One thing that I completely haven't liked about the New Krypton storyline is the necessary introduction of things that can harm Kryptonians. If there is going to be any sense of conflict, the military needs to be able to hold their own against Kryptonians. That said, Superman is Superman. The Army shouldn't be able to easily hurt him (or any Kryptonian).

So here Squad K has 'screamers', sonic weapons which hurt Supergirl and Flamebird. They also have a 'white dwarf grenade' which Chris is able to detonate with his tactile telekinesis. The grenade does seem to at least slow down the Metropolis 3, although it also provides them access to an underground railway tunnel through which they can escape.

Another thing that I have been intrigued with recently is Lois and her current strained relationship with Kara. Yes, she is angry at Supergirl and blames her for Lucy's death.

And yet, she also rushes across town to dress down Cat Grant for her jingoism. It doesn't look like Cat is able to take it as well as she gives it. She looks downright stunned into silence when Lois call her a propaganda tool.

Sure Lois never comes right out and defends Supergirl. But since Cat's whole spiel was an attack on Kara, Lois' counterattack has to be looked upon as a defense of Supergirl.

I like the fact that Lois is a presence in this book right now.

This issue also catches us up with Lana who, like Cat, has melted into the background of this title since New Krypton. With no where else to go, Supergirl brings Chris and Thara to Lana's apartment.

One small thing I like is that when Lana hears the three enter, she asks if it is Linda. Not Kara. Not Supergirl. Linda.

If the secret identity aspect of Supergirl's character is going to take root, it needs small things like this to happen. I think of the Silver Age Supergirl as Linda first, then as Kara. I still think of the current Supergirl as Kara.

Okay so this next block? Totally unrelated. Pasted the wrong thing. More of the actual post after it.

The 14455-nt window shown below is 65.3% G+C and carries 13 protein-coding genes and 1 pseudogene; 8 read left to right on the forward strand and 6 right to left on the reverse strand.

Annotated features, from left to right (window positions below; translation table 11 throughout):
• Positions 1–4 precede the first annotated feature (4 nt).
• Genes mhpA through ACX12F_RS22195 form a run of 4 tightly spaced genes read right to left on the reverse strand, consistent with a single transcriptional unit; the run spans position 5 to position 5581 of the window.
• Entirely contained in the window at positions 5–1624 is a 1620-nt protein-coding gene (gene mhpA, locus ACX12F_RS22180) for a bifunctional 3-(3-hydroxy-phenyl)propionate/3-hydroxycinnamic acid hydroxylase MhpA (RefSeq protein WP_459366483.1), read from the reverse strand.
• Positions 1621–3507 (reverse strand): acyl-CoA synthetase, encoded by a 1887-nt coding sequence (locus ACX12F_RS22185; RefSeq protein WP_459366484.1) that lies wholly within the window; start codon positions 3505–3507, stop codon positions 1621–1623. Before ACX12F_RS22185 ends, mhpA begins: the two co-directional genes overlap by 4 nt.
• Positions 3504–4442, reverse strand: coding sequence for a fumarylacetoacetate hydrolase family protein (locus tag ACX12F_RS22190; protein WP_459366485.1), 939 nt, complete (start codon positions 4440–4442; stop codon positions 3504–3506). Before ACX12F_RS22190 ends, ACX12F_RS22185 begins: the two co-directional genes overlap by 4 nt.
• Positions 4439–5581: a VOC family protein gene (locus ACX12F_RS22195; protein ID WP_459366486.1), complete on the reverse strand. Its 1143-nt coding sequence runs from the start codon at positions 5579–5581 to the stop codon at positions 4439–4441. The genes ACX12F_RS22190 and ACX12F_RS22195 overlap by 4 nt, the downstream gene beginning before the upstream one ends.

While hiding out, the Metropolis 3 try to figure out what their next best step is.

Chris realizes that the best way to clear their names is to ... well ... clear their names by capturing Reactron and getting him to confess. Lana thinks Lois might be a useful ally in digging up where to go next.

Lana's illness as a subplot also hasn't been addressed in a while. In this issue, we see that she is still suffering from nosebleeds (brain cancer?). She looks like she is being drawn a bit more gaunt by Jamal Igle. In what is a nice moment, Thara manifests the Flamebird persona and is able to detect that something is not right within Lana.

I think at some point Supergirl is going to see that Flamebird persona emerge and suddenly her doubts about Thara's mental stability are going to vanish. We haven't seen any physical aspects of Flamebird since Agent Assassin attempted his mind meld. I hope we see more soon.

Lana and Chris leave to talk to Lois and get her aid.

With Lana gone, Thara tries to tell Kara that she detected Lana's illness. The problem is the delivery. While Thara thinks she is being a good friend, her harsh look and religious overtones('something is corrupting her' rather than 'she is ill') push Kara away.

It is a shame. In its own way, that was an olive branch Thara was holding out.

But the name of the arc is The Hunt for Reactron and so we finally get to see Supergirl's arch-enemy. His radiation leak from last issue must have been repaired as General Lane decides to cut him loose to go after the Kryptonians.

In my review of Action Comics #881, my complaint was that I didn't quite understand how or why the Metropolis 3 got released from the clutches of Project 7734. Remember, all three had been overwhelmed by Metallo, Reactron, and Mirabai. Why would Lane release them?